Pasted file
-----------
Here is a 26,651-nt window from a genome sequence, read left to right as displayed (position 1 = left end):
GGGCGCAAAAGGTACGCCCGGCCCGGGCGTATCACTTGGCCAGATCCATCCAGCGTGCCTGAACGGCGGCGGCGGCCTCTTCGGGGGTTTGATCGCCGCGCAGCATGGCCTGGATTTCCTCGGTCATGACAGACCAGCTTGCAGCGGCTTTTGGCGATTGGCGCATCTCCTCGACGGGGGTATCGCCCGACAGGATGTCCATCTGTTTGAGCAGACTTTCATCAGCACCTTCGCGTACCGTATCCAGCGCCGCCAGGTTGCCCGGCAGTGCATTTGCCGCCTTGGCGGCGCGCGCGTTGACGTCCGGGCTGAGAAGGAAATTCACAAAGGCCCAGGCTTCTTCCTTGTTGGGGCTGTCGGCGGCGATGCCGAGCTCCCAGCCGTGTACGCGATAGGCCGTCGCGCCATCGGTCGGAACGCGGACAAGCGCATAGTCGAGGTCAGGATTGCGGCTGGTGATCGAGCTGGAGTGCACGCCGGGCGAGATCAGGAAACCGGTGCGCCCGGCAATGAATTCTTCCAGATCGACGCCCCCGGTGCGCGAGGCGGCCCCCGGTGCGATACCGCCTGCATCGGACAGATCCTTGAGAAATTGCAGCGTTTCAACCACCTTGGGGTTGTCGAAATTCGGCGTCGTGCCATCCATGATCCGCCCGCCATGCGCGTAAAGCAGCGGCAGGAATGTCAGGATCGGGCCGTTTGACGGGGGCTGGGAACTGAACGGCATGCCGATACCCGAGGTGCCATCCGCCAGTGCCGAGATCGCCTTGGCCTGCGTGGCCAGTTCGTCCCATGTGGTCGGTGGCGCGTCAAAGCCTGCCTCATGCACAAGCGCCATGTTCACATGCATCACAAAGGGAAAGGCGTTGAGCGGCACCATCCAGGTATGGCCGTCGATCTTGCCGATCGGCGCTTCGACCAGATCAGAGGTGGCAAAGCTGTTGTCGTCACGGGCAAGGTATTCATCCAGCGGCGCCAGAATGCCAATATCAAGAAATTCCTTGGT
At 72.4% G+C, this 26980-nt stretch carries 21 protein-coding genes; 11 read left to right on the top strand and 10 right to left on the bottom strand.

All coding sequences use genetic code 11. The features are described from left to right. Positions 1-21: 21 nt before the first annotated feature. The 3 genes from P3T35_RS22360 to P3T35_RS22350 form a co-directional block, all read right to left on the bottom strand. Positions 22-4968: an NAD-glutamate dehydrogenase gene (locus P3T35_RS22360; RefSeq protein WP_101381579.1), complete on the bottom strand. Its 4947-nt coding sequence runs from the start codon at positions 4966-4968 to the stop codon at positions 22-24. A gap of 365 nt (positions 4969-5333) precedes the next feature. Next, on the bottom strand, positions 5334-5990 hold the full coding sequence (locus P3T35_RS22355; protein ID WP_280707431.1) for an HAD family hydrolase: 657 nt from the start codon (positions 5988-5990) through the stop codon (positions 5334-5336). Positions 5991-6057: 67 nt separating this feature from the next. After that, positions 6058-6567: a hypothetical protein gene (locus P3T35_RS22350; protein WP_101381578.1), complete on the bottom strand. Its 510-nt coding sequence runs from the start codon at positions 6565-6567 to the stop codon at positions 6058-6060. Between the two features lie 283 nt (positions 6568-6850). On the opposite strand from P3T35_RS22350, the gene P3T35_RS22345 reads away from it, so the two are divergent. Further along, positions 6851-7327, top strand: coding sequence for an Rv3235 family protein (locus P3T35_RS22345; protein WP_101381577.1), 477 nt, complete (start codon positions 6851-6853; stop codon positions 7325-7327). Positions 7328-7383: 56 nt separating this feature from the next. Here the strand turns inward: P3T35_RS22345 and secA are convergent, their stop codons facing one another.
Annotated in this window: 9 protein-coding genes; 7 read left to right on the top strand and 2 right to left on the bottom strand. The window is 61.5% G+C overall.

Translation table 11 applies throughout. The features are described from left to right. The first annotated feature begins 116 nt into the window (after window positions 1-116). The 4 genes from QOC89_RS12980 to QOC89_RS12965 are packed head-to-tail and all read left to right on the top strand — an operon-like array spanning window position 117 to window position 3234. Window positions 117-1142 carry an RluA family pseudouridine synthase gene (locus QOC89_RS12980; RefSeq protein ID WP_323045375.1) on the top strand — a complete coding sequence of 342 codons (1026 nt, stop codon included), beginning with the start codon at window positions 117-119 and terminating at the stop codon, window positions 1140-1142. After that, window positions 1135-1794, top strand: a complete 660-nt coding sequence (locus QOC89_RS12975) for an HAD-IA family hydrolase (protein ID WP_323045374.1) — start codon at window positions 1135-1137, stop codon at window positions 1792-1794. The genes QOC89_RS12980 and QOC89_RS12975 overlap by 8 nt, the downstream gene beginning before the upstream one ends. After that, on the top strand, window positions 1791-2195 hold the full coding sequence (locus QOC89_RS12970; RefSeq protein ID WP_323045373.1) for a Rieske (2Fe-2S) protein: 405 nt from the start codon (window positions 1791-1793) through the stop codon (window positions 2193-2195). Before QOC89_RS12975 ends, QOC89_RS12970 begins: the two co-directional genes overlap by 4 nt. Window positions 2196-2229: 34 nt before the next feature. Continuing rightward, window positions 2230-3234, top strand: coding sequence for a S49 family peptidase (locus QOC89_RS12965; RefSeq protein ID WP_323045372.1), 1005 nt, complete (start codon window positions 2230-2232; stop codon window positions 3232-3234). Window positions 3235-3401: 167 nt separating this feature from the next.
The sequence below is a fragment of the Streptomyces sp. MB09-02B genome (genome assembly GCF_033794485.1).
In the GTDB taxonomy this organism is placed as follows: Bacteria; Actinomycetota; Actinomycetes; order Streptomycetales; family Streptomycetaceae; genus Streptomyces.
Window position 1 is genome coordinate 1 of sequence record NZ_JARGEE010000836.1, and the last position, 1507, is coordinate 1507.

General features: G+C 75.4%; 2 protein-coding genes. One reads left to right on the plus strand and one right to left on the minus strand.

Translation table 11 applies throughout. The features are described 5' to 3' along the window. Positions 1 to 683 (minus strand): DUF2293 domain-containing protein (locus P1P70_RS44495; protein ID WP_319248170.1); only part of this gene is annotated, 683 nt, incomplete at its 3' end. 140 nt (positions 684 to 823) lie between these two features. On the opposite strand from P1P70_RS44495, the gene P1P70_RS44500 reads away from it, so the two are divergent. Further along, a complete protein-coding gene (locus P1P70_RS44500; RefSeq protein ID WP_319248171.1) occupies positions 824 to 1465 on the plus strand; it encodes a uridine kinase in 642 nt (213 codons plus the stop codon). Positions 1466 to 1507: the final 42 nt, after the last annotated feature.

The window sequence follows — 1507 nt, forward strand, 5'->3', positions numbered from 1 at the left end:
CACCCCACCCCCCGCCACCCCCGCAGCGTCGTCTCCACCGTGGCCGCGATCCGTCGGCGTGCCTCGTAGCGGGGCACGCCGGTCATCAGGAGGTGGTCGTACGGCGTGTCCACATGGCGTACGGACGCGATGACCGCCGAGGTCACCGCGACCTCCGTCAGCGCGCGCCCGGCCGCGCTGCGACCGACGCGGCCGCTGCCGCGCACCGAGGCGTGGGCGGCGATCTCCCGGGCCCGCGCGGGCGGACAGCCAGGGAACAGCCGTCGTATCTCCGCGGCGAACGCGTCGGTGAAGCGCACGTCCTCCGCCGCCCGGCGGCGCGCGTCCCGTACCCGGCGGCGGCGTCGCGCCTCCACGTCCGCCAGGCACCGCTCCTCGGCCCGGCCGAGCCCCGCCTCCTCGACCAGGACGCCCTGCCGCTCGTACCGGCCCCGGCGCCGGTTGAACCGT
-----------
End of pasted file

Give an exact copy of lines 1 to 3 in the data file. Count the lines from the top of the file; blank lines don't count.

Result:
Here is a 26,651-nt window from a genome sequence, read left to right as displayed (position 1 = left end):
GGGCGCAAAAGGTACGCCCGGCCCGGGCGTATCACTTGGCCAGATCCATCCAGCGTGCCTGAACGGCGGCGGCGGCCTCTTCGGGGGTTTGATCGCCGCGCAGCATGGCCTGGATTTCCTCGGTCATGACAGACCAGCTTGCAGCGGCTTTTGGCGATTGGCGCATCTCCTCGACGGGGGTATCGCCCGACAGGATGTCCATCTGTTTGAGCAGACTTTCATCAGCACCTTCGCGTACCGTATCCAGCGCCGCCAGGTTGCCCGGCAGTGCATTTGCCGCCTTGGCGGCGCGCGCGTTGACGTCCGGGCTGAGAAGGAAATTCACAAAGGCCCAGGCTTCTTCCTTGTTGGGGCTGTCGGCGGCGATGCCGAGCTCCCAGCCGTGTACGCGATAGGCCGTCGCGCCATCGGTCGGAACGCGGACAAGCGCATAGTCGAGGTCAGGATTGCGGCTGGTGATCGAGCTGGAGTGCACGCCGGGCGAGATCAGGAAACCGGTGCGCCCGGCAATGAATTCTTCCAGATCGACGCCCCCGGTGCGCGAGGCGGCCCCCGGTGCGATACCGCCTGCATCGGACAGATCCTTGAGAAATTGCAGCGTTTCAACCACCTTGGGGTTGTCGAAATTCGGCGTCGTGCCATCCATGATCCGCCCGCCATGCGCGTAAAGCAGCGGCAGGAATGTCAGGATCGGGCCGTTTGACGGGGGCTGGGAACTGAACGGCATGCCGATACCCGAGGTGCCATCCGCCAGTGCCGAGATCGCCTTGGCCTGCGTGGCCAGTTCGTCCCATGTGGTCGGTGGCGCGTCAAAGCCTGCCTCATGCACAAGCGCCATGTTCACATGCATCACAAAGGGAAAGGCGTTGAGCGGCACCATCCAGGTATGGCCGTCGATCTTGCCGATCGGCGCTTCGACCAGATCAGAGGTGGCAAAGCTGTTGTCGTCACGGGCAAGGTATTCATCCAGCGGCGCCAGAATGCCAATATCAAGAAATTCCTTGGT
At 72.4% G+C, this 26980-nt stretch carries 21 protein-coding genes; 11 read left to right on the top strand and 10 right to left on the bottom strand.